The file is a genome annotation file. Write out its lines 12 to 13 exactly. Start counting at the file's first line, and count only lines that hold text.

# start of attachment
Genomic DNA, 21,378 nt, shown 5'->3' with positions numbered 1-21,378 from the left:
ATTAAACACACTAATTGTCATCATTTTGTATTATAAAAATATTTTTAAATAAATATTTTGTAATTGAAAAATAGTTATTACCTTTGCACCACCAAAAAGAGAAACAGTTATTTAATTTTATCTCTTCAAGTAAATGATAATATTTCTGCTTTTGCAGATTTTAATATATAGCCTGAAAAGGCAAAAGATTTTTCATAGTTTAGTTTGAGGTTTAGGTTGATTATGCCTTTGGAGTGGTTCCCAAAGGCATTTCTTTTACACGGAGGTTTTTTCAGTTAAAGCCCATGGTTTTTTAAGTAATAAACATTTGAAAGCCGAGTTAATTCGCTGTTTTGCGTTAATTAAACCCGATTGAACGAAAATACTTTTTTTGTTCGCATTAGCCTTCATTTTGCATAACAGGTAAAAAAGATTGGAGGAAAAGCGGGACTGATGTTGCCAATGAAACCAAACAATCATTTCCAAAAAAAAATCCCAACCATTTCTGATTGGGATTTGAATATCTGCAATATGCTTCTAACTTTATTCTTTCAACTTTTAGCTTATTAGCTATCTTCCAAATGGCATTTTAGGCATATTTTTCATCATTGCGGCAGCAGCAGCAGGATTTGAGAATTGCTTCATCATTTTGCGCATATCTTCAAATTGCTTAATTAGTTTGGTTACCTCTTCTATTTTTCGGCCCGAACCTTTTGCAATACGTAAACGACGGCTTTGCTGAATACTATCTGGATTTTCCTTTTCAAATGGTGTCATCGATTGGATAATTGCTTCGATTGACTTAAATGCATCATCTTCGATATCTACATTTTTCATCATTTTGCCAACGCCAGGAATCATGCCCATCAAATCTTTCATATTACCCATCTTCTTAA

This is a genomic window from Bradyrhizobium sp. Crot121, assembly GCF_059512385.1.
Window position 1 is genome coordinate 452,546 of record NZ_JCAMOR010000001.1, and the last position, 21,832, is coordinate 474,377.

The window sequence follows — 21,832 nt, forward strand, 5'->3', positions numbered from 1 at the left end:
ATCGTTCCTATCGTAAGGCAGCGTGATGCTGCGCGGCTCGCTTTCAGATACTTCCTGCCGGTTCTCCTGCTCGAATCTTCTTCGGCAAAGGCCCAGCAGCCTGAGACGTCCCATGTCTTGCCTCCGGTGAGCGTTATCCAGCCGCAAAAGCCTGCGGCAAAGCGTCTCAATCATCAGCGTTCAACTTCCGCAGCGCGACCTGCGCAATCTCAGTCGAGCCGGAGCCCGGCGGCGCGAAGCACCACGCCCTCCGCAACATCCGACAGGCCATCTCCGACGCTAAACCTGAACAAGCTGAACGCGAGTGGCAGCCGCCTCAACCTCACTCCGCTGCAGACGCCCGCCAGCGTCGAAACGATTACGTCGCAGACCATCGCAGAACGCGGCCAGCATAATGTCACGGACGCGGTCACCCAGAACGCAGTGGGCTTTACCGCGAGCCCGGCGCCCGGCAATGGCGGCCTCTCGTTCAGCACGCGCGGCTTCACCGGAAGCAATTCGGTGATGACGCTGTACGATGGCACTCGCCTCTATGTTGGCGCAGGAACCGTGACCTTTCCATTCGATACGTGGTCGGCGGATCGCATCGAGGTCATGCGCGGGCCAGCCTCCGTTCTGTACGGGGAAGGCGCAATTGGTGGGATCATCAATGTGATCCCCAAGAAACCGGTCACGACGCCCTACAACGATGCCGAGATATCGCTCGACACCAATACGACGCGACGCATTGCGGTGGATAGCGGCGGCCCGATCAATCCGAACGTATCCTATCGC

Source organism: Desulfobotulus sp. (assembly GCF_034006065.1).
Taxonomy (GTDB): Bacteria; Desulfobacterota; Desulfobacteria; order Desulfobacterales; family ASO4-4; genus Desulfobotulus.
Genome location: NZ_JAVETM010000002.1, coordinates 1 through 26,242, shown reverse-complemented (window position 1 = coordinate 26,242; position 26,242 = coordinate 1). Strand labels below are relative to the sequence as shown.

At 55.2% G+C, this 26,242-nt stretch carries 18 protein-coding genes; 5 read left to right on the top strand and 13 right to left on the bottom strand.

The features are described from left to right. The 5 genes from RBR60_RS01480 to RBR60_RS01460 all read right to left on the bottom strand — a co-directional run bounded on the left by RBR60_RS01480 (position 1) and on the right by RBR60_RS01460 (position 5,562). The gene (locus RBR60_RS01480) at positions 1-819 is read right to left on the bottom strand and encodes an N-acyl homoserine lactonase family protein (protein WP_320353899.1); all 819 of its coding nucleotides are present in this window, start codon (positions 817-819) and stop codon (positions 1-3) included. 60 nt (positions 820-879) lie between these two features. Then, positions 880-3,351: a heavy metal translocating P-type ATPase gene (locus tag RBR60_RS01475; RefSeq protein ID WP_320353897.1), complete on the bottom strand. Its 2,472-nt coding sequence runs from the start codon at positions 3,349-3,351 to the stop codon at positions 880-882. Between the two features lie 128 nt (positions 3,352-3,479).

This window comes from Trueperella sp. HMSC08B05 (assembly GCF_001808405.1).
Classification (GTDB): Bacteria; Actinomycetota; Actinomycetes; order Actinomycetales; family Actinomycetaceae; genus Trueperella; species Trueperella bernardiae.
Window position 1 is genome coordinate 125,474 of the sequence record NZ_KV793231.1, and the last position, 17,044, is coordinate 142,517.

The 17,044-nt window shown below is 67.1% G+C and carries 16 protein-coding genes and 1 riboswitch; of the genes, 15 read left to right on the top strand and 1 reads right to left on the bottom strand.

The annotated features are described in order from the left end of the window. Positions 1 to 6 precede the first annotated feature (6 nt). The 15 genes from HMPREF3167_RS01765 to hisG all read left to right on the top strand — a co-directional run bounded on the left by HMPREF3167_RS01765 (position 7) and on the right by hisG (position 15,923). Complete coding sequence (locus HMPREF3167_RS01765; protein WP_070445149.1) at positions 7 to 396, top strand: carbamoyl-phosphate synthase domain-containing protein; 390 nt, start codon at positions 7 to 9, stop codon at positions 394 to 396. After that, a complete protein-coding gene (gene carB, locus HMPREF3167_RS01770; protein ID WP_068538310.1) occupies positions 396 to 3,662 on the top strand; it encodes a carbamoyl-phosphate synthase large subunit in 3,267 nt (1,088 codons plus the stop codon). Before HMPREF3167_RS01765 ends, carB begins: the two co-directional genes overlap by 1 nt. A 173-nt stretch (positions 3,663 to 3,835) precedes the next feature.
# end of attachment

This window comes from Trueperella sp. HMSC08B05 (assembly GCF_001808405.1).
Classification (GTDB): Bacteria; Actinomycetota; Actinomycetes; order Actinomycetales; family Actinomycetaceae; genus Trueperella; species Trueperella bernardiae.